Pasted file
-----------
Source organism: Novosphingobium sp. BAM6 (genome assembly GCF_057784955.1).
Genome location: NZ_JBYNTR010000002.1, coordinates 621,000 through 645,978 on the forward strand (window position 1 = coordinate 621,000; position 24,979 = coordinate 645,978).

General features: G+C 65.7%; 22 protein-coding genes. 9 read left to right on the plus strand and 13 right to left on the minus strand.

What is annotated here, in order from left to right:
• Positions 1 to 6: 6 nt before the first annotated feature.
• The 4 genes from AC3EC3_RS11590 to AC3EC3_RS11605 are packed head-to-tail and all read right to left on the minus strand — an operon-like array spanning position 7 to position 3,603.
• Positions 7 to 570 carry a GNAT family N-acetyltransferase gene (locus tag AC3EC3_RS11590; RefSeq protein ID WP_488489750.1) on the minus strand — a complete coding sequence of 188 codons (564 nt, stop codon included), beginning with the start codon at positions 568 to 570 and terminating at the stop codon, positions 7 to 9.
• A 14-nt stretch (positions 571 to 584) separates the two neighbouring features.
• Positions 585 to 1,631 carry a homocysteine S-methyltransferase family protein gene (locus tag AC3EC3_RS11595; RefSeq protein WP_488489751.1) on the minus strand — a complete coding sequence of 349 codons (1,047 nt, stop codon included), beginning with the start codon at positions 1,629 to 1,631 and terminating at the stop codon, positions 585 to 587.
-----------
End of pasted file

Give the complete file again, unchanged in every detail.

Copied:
Source organism: Novosphingobium sp. BAM6 (genome assembly GCF_057784955.1).
Genome location: NZ_JBYNTR010000002.1, coordinates 621,000 through 645,978 on the forward strand (window position 1 = coordinate 621,000; position 24,979 = coordinate 645,978).

General features: G+C 65.7%; 22 protein-coding genes. 9 read left to right on the plus strand and 13 right to left on the minus strand.

What is annotated here, in order from left to right:
• Positions 1 to 6: 6 nt before the first annotated feature.
• The 4 genes from AC3EC3_RS11590 to AC3EC3_RS11605 are packed head-to-tail and all read right to left on the minus strand — an operon-like array spanning position 7 to position 3,603.
• Positions 7 to 570 carry a GNAT family N-acetyltransferase gene (locus tag AC3EC3_RS11590; RefSeq protein ID WP_488489750.1) on the minus strand — a complete coding sequence of 188 codons (564 nt, stop codon included), beginning with the start codon at positions 568 to 570 and terminating at the stop codon, positions 7 to 9.
• A 14-nt stretch (positions 571 to 584) separates the two neighbouring features.
• Positions 585 to 1,631 carry a homocysteine S-methyltransferase family protein gene (locus tag AC3EC3_RS11595; RefSeq protein WP_488489751.1) on the minus strand — a complete coding sequence of 349 codons (1,047 nt, stop codon included), beginning with the start codon at positions 1,629 to 1,631 and terminating at the stop codon, positions 585 to 587.